[dns-operations] Delegation health was Re: Worst current practice example

Mark Andrews marka at isc.org
Tue May 4 23:57:03 UTC 2010

In message <a06240800c805ea5c6c6e@[]>, Edward Lewis writes:
> At 23:08 +1000 5/4/10, Mark Andrews wrote:
> >By unreachable I was actually refering to the administrators.
> >Pulling down is the last resort.  Getting the delegation corrected
> >is the desired result.  I suspect most registants would be more
> >than happy to have someone catch and report their errors to them
> >as they are not always easily visible unless you are a external
> >party.
> >That's just a cost of doing business.  Most of it can be automated
> >or don't you require valid contact details?
> Mark, seriously, it's a cost - and it would raise the "price" of a 
> domain name considerably.

And not checking is shifting the cost away from those in the position
to fix the the problem which makes the final cost much more.
> Automated?  Above you indicate "referring to the administrators." 
> Are you suggesting an auto-dialer?  If I have to test 100 delegations 
> per second, I'd have to dial awfully fast.

In many cases email is enough, though with delegation it can sometimes
be tough to reach someone.
> Getting something fixed is even more time consuming.  I once had the 
> real experience of writing and running code that did lame delegation 
> testing.  It's one thing to test, another to diagnose, and yet 
> another to hand hold someone through a fix.
> >As for the number of delegations that are problematic.  Removing
> >then provides incentive for people to actually ensure that they are
> >initially correct and remain correct.  The current situation is the
> >direct result of failure to check and correct.
> >
> >I'd love to see weekly reports about the numbers of broken delegations
> >per infrustucture zone.  Both raw and as a percentage.
> When I was testing lameness, I observed a high number, but that was 
> because the delegations ran in "runs."  (Meaning one registration had 
> a number of delegations and it was pretty common that if one of the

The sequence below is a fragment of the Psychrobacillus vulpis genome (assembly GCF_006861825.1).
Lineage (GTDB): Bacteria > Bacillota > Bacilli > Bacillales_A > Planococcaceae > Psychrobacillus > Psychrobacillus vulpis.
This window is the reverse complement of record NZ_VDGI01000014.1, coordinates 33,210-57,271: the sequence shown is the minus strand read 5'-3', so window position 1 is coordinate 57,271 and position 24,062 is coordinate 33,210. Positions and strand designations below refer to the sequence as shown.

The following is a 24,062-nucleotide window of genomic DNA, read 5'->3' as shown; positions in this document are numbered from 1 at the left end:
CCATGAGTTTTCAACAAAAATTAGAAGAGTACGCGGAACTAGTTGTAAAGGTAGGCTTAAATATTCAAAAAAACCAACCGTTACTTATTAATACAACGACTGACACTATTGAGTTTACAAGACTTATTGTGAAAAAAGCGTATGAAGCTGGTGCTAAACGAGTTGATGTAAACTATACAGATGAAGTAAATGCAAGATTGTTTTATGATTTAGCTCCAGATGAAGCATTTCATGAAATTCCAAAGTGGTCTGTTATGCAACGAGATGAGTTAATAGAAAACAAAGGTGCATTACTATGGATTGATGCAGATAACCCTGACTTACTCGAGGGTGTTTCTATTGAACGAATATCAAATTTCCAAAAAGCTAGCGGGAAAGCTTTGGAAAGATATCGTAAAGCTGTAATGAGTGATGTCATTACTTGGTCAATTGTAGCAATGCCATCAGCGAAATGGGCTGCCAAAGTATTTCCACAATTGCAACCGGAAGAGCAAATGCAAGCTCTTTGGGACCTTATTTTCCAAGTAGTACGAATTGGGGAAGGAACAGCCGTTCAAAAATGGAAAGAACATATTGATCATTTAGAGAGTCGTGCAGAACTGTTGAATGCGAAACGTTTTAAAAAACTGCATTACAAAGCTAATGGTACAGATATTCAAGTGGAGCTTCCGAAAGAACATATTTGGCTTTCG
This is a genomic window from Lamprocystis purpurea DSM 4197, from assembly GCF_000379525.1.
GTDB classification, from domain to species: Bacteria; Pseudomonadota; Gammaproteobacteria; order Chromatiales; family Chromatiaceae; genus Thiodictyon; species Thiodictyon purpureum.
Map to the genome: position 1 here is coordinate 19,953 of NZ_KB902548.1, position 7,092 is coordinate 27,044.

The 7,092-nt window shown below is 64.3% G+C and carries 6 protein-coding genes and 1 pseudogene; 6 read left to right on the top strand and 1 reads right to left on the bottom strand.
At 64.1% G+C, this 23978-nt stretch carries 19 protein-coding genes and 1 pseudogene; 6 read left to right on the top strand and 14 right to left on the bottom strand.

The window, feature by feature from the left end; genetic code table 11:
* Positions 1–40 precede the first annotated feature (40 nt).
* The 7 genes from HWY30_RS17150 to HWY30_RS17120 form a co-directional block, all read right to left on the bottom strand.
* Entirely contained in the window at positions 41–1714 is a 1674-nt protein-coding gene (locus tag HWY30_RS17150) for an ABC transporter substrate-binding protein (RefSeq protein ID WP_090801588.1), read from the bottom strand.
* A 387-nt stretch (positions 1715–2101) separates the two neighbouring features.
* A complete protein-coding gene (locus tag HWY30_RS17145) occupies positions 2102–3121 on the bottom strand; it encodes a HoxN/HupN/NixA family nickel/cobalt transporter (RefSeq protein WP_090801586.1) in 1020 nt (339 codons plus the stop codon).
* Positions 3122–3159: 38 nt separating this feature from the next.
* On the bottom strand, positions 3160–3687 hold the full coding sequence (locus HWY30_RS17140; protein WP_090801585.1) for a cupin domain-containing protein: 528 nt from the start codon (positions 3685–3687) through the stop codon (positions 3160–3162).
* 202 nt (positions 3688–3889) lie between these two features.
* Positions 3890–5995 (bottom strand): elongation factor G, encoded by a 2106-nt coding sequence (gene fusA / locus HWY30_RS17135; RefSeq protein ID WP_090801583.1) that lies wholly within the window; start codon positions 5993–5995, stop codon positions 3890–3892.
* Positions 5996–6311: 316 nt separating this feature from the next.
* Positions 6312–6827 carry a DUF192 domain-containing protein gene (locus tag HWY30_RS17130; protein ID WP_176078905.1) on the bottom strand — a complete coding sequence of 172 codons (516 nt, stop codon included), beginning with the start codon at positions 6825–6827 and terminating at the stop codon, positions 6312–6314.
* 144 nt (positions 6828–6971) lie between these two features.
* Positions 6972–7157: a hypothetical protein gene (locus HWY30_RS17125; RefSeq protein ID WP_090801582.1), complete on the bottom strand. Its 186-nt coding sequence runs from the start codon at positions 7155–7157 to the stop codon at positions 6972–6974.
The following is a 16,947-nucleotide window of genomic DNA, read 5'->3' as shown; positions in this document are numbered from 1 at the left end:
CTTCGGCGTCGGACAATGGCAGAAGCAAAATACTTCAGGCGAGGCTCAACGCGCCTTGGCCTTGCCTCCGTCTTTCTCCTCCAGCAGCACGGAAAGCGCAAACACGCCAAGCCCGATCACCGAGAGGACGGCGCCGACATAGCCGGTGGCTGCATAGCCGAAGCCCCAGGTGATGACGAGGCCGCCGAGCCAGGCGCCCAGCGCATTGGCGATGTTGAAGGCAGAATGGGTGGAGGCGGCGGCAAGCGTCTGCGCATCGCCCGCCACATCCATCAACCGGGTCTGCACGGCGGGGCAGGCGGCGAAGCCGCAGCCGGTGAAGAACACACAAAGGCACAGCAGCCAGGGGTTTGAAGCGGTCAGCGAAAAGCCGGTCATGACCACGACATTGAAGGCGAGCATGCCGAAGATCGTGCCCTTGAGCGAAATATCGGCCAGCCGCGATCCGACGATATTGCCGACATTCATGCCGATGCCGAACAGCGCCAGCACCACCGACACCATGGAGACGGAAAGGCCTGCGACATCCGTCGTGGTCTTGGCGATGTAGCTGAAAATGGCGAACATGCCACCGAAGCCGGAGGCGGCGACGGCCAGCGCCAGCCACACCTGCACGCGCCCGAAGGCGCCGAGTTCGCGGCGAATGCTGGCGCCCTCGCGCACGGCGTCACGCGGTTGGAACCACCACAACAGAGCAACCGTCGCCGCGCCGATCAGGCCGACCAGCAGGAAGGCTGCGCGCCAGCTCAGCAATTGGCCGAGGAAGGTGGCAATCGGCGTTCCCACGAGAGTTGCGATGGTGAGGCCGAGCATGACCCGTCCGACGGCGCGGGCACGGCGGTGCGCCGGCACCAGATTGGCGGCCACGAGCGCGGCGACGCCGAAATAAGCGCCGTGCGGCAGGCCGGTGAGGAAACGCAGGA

> delegations was bad so were others in the registration.)  My 
> observations were about 20-30%, others in the same situation reported 
> as low as 5%, but I know their numbers grew over time.

And once they learn to fix one they usually can fix them all.
> >The problem is that people do hear the tree falling or stumble across it.
> >
> >Yes, "I can't lookup <foo>" is a pretty regular sort of message on
> >bind-users.  Most of the time it ends up being a delegation problem.
> What's wrong with having error recovery be event driven?

So I should contact the parent zone administrator for every lame
delegation I detect?  You will guarantee to follow through and get
the delegation fixed or removed?

B.T.W. I do report broken configurations when I see them.  Sometimes
I'm thanked, often I'm ignored, occasionally I'll get "why were you
checking" or similar.  Sometimes I can't find a way to contact the
zone administrator because the data in whois is total crap or non
existant (see gov's whois for a useless service).

Then there are all the language issues.   Having the infrustructure
zone administrator make the contact reduces these.  I don't speek
greek but I've definitely found problems with .gr delegations.
Similarly for just about every other country in the world.

Mark Andrews, ISC
1 Seymour St., Dundas Valley, NSW 2117, Australia
PHONE: +61 2 9871 4742                 INTERNET: marka at isc.org

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